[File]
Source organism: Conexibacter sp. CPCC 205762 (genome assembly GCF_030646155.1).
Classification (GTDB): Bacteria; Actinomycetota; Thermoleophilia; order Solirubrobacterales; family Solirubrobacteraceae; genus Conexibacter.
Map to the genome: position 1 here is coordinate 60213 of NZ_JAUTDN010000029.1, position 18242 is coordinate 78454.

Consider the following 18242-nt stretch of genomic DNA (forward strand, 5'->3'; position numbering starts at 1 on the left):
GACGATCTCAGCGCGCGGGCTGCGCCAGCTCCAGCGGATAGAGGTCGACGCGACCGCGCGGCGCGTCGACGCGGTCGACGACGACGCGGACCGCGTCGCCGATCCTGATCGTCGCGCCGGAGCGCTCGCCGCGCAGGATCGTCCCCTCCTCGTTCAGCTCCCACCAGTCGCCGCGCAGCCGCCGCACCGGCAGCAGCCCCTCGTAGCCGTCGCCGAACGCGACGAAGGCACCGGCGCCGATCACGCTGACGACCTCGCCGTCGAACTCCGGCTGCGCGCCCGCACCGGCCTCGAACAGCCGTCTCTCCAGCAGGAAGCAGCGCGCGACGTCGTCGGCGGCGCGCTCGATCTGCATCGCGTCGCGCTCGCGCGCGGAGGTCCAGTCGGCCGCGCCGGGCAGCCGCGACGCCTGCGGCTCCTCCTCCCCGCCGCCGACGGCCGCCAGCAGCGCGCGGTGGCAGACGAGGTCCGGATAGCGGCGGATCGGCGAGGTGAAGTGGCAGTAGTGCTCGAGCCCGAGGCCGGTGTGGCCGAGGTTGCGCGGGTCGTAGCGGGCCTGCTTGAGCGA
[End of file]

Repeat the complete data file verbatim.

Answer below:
Source organism: Conexibacter sp. CPCC 205762 (genome assembly GCF_030646155.1).
Classification (GTDB): Bacteria; Actinomycetota; Thermoleophilia; order Solirubrobacterales; family Solirubrobacteraceae; genus Conexibacter.
Map to the genome: position 1 here is coordinate 60213 of NZ_JAUTDN010000029.1, position 18242 is coordinate 78454.

Consider the following 18242-nt stretch of genomic DNA (forward strand, 5'->3'; position numbering starts at 1 on the left):
GACGATCTCAGCGCGCGGGCTGCGCCAGCTCCAGCGGATAGAGGTCGACGCGACCGCGCGGCGCGTCGACGCGGTCGACGACGACGCGGACCGCGTCGCCGATCCTGATCGTCGCGCCGGAGCGCTCGCCGCGCAGGATCGTCCCCTCCTCGTTCAGCTCCCACCAGTCGCCGCGCAGCCGCCGCACCGGCAGCAGCCCCTCGTAGCCGTCGCCGAACGCGACGAAGGCACCGGCGCCGATCACGCTGACGACCTCGCCGTCGAACTCCGGCTGCGCGCCCGCACCGGCCTCGAACAGCCGTCTCTCCAGCAGGAAGCAGCGCGCGACGTCGTCGGCGGCGCGCTCGATCTGCATCGCGTCGCGCTCGCGCGCGGAGGTCCAGTCGGCCGCGCCGGGCAGCCGCGACGCCTGCGGCTCCTCCTCCCCGCCGCCGACGGCCGCCAGCAGCGCGCGGTGGCAGACGAGGTCCGGATAGCGGCGGATCGGCGAGGTGAAGTGGCAGTAGTGCTCGAGCCCGAGGCCGGTGTGGCCGAGGTTGCGCGGGTCGTAGCGGGCCTGCTTGAGCGA